Jimmy is a brilliant comedic actor and musician. But that isn’t why we really love him. He’s an average interviewer, but we let it slide, because he has something the culture is begging for—he’s infectiously positive. His talent and good looks—and Lorne Michaels—got him in the door. But his joy is why he works.

Here’s something we can learn from Jimmy’s rise and Dave’s retirement: That old negative, snarky, biting persona is played out. What people want more than anything today is legitimate joy. Not pretend happiness, but people with real, unbridled joy. That’s what Jimmy has. I hope he never loses it.

And that’s the message to the church. Who should be more joyful than us? Nobody. It turns out the very thing we should be known for is the very thing the culture wants. That’s what the mirror shows us.

Joe Boyd is founder and president of Rebel Pilgrim Productions, Cincinnati, Ohio.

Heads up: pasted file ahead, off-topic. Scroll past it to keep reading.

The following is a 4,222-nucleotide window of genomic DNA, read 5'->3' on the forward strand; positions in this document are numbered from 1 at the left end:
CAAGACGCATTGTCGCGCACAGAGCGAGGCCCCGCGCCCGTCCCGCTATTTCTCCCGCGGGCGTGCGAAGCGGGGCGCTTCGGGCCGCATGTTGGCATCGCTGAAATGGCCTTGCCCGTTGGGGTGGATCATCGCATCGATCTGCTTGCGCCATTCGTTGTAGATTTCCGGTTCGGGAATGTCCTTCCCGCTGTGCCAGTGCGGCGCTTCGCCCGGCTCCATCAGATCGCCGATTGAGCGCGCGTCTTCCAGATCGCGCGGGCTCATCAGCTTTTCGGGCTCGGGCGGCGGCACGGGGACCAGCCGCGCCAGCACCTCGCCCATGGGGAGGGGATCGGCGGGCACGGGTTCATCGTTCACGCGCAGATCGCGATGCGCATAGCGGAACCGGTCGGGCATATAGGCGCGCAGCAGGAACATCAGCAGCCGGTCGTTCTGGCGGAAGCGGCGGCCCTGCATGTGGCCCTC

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  1. June 9, 2015 at 9:16 am

    Joe, you hit the nail on the head! Thank you for writing this. I’ve noticed this shift, and I think it’s indicative of things, like you do. I was a Jimmy skeptic at first, but after watching him a couple of times, I was hooked. Funny how joy does that to a person.

  2. June 9, 2015 at 9:32 pm

    Perfect Joe!!! Preach brotha!!!

  3. David Cole
    June 10, 2015 at 8:05 am

    “As we look forward to the redemption of all things, we see that kingdom is coming and will come to popular culture as well.”

    Start with the wrong premise and end with the wrong conclusion. The “redemption of all things” occurred with Christ in the 1st Century.